11 Inside Scoops on Judith Leiber and Her Whimsical Bags

Judith_Leiber_Gold_Swan_Swarovski_Crystal_MinaudiereJudith Leiber has thousands of intricate handbag designs that prove there is nothing she can’t create from rhinestones, semi-precious stones, and Swarovski crystals. A purse shaped like a swan, cat, dog, or ladybug? How about cheeseburgers and french fries? A frosted cupcake with glittering sprinkles? Yes, yes, and yes please!

The History of Judith Leiber and Her Multi-Million Dollar Brand

Let’s take a closer look at the legendary woman behind each unique and playful purse. 

1. Judith Leiber’s signature designs started with a mistake.

Leiber’s favorite handbag is the classic 1967 Chatelaine design. As the first metal bag she produced, errors were inevitable. “When the samples came in, it looked awful because the bottom was greenish and looked very bad,” Leiber remembered. “I had to salvage it and decided to fix it by applying crystal rhinestones to the metal bag.” It is safe to say that her improvisation turned out to be a massive success.

2. She worked freehand.

Leiber mentioned that although she made quick sketches, the talented designer never penciled her masterpieces on paper. “I never really made complicated or intricate drawings. I went straight to the cutting table with my ideas and created a pattern for a bag I was designing.”

3. She lived through the Holocaust and World War II.

At the beginning of World War II, Leiber took employment at a handbag company called Pessl in Budapest, Hungary. There, she worked her way from journeyman to master craftswoman. As the World War continued and intensified, she and her family lived in a one-bedroom apartment with 25 other people. However, during the final months of the war, the Nazis captured her and her family, forcing them to live in a cellar with 60 other people. Leiber recalled designing handbags in her mind to create a mental escape. In 1945, the war ended when Soviet forces defeated the Nazis. It allowed Leiber and her loved ones to return home.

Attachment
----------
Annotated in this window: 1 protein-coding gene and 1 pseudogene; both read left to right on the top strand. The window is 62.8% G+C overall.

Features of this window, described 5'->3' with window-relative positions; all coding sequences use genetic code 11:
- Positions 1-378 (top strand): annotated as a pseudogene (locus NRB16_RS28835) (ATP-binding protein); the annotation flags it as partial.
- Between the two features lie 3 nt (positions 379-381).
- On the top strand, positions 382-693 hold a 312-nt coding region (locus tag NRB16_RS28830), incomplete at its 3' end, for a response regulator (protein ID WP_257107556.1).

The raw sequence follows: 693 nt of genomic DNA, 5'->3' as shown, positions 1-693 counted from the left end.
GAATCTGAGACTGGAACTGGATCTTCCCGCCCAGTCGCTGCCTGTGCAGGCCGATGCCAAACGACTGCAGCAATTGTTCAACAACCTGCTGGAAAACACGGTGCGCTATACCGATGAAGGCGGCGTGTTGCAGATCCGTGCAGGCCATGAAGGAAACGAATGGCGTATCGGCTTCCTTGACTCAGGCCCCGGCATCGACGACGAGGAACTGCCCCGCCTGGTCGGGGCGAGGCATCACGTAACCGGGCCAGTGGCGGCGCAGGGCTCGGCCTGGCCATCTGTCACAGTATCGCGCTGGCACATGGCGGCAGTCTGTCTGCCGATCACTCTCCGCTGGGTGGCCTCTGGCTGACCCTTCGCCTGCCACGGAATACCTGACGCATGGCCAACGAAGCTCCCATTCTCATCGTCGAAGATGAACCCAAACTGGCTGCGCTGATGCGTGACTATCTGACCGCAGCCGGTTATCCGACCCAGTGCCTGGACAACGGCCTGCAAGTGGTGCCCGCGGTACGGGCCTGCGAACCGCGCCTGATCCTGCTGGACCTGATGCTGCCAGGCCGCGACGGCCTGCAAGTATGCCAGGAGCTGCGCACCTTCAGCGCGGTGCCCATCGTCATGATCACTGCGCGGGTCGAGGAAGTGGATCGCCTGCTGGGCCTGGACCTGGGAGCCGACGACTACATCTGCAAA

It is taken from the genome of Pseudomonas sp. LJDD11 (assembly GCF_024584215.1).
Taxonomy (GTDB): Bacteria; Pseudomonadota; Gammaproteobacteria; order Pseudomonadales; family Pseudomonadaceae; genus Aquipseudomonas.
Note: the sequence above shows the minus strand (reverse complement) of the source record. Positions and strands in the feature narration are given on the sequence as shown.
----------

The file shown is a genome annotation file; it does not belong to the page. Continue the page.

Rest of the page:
4. She found love (in a hopeless place). Judith Leiber heart shaped minaudiere bag

A year after the war ended, the people of Hungary continued to recover from the aftermath. During this time, Judith met an American soldier on the street in Budapest named Gerson Leiber. They found love, married, and sailed to New York on a “bride ship,” a special mode of transport for the foreign wives of American GIs. They were married for more than 70 years.

5. Gerson Leiber was an artist.

Judith and Gerson were both passionate artists. Gerson Leiber was an abstract impressionist painter and sculptor. His work is found in over 50 museums, including the Museum of Modern Art and the Whitney. 

6. Multiple First Ladies adored Judith Leiber handbags.

In 1953, Leiber was working for American designer Nettie Rosenstein when Mamie Eisenhower — the wife of President Dwight Eisenhower — commissioned Rosenstein to design her dress for the inaugural ball. Leiber designed the matching purse in pink silk, decorating it with lace, rhinestones, and pearls. The elegant creation propelled her career, and the purse is now in the Smithsonian Museum’s First Ladies Hall.

After Eisenhower’s re-election, Leiber made a purse for Mamie’s second inaugural ball. Five other First Ladies followed, including Lady Bird Johnson, Nancy Reagan, Barbara Bush, Hillary Clinton, and Laura Bush.